Many of Maine’s most distinguished sixth- through ninth-grade science teachers in rural areas recently united with the University of Maine science and science education faculty for professional development on the shores of the Schoodic Peninsula in Acadia National Park. Representing a unique collaboration between 18 rural Maine school districts, the Maine Center for Research in STEM (Science, Technology, Engineering and Mathematics) Education (RiSE Center) at UMaine, several non-profit organizations and the Maine DOE, the participating teachers were there as part of the Maine Physical Sciences Partnership (MainePSP), which supports teaching and learning of the physical sciences in grades six through nine.
Supported by a $12 million grant from the National Science Foundation, the MainePSP is building a sustainable science education infrastructure to support rural science educators. The program started three years ago with 25 teachers and has grown to include 70 teachers representing 18 districts.
“MainePSP is unique in that it starts with the teachers,” said MainePSP Resource Coordinator Jason Baker. “Having teachers as the champions of this program ensures it will become part of the school culture, withstanding inevitable changes in administration and school priorities.”
As part of the program, each teacher is provided with a full program of study, a set of all the instructional materials for the course and access to a specially-designed online community. Because each year’s instruction is made to run simultaneously in each school in Maine, the online community allows teachers to provide real-time support to each other. Participating teachers can take part in live discussions, journaling, resources, assessments and video enrichments on the MainePSP website.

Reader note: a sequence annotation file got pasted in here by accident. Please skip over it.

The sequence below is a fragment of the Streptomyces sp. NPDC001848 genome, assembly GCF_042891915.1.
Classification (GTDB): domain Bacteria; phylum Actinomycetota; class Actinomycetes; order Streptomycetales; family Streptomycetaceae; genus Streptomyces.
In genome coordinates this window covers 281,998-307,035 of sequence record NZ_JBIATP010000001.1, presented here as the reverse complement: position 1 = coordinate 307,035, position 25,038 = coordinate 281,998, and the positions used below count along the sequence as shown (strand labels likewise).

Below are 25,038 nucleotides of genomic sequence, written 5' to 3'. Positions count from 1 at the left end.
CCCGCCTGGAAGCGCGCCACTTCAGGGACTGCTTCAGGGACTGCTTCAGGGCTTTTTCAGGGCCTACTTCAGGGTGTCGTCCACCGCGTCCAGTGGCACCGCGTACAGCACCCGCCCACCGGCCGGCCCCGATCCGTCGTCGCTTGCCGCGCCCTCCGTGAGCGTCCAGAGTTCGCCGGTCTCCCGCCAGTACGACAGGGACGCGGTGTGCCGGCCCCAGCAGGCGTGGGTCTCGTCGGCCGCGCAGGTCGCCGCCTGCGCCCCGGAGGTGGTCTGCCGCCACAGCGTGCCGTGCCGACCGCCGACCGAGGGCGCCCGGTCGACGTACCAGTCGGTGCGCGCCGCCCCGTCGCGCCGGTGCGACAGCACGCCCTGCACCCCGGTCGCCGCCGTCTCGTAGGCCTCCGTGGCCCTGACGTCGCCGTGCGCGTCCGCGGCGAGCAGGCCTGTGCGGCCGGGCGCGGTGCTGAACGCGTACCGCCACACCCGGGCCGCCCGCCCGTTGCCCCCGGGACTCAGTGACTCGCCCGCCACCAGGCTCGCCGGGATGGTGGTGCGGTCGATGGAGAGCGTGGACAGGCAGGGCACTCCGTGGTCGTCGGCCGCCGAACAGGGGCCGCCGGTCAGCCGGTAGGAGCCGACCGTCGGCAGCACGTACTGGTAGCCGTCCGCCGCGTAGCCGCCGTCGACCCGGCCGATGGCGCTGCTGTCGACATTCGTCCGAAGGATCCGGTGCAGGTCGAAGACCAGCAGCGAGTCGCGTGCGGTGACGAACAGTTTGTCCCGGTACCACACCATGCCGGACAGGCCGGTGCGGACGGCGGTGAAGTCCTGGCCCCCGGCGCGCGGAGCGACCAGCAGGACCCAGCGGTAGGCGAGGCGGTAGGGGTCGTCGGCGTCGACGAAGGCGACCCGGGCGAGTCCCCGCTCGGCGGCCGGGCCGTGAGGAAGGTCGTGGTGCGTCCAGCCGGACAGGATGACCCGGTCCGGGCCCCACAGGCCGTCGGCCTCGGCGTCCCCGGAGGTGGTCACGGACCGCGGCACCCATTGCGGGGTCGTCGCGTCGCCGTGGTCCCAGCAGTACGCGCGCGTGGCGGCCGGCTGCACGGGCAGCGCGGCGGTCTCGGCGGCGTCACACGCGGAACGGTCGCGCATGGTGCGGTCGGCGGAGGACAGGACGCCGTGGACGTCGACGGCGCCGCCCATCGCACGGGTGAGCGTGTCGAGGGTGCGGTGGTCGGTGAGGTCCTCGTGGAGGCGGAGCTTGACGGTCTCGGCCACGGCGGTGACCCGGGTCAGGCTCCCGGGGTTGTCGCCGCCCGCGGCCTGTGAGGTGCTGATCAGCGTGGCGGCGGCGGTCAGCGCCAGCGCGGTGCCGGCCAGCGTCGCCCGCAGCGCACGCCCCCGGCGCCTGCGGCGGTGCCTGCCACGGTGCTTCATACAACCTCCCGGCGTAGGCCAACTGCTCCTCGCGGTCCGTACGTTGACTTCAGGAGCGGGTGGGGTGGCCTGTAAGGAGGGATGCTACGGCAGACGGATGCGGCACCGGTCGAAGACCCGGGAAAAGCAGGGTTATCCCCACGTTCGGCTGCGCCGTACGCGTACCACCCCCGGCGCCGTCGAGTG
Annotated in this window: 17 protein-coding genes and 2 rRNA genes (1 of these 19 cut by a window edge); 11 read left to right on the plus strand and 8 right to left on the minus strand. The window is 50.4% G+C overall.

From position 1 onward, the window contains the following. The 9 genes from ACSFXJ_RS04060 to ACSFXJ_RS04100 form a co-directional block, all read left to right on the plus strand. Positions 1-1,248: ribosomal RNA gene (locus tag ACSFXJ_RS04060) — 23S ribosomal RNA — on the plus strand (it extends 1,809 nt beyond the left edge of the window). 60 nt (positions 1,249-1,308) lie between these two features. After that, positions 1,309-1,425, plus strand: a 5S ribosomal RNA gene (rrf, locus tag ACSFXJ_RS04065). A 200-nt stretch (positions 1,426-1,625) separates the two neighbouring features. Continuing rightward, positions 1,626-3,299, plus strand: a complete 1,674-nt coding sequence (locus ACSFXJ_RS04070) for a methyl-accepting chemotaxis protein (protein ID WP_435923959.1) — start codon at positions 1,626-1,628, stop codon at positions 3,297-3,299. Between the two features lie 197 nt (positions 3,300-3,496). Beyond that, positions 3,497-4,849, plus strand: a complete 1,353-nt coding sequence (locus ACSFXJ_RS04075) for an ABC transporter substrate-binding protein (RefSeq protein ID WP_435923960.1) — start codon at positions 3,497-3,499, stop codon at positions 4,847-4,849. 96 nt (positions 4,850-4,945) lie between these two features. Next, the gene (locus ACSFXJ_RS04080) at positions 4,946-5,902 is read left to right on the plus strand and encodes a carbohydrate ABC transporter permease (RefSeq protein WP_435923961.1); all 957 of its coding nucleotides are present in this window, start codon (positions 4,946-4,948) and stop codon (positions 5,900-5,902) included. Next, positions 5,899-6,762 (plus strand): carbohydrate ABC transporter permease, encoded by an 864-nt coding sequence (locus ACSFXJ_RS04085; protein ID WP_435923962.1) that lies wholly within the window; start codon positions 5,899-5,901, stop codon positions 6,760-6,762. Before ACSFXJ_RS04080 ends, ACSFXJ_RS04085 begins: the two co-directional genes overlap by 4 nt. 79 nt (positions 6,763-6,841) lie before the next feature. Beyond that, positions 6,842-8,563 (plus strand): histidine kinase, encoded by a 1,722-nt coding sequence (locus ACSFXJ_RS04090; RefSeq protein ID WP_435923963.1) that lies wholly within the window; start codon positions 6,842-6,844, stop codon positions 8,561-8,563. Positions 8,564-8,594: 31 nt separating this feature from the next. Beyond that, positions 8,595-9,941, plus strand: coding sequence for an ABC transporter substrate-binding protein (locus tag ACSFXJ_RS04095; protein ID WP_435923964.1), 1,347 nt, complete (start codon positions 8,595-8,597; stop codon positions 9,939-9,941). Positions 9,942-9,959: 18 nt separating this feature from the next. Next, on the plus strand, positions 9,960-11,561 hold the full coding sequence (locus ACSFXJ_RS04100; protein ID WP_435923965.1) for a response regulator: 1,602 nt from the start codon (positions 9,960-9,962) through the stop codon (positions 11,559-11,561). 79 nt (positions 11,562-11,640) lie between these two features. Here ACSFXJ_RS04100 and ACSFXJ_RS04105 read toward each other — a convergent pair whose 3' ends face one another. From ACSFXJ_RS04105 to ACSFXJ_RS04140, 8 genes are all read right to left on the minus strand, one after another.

Veazie teacher Lauree Gott is a third-year veteran of the program. Being the only science teacher in her building, the MainePSP community has become her strongest support system. With access to university faculty and resources far beyond the budget of her rural school, Gott has become a champion of the program within the state of Maine.
The MainePSP program is data-driven, meaning teachers and faculty members are constantly using their experiences and measurements of student learning to improve the program and make it as effective as possible. Once a month, UMaine faculty members travel to the three regional areas of Maine to discuss science teaching and learning with teachers in the region. Every six weeks, all teachers within each subject area meet face-to-face to discuss what is working, what isn’t working and any novel ideas they may have to improve the program.
“The biggest success of the program is really changing the way science is taught,” said Principal Investigator Susan McKay, a physics professor and director of the RiSE Center.
In addition to enhanced teaching and learning, MainePSP also enables continuity of teaching across the state. “With the common language and curriculum, students are able to seamlessly move from school to school without losing the opportunity to learn,” added Gott.
MainePSP has two more years of funding, with the hopes of reaching at least 100 teachers by 2015. Through the hard work, dedication and championing from these outstanding educators, Maine is changing the face of science education in the United States.
Resources and more information
- Maine Physical Sciences Partnership
- Dr. Nicole Kirchhoff
Schoodic Education Research Center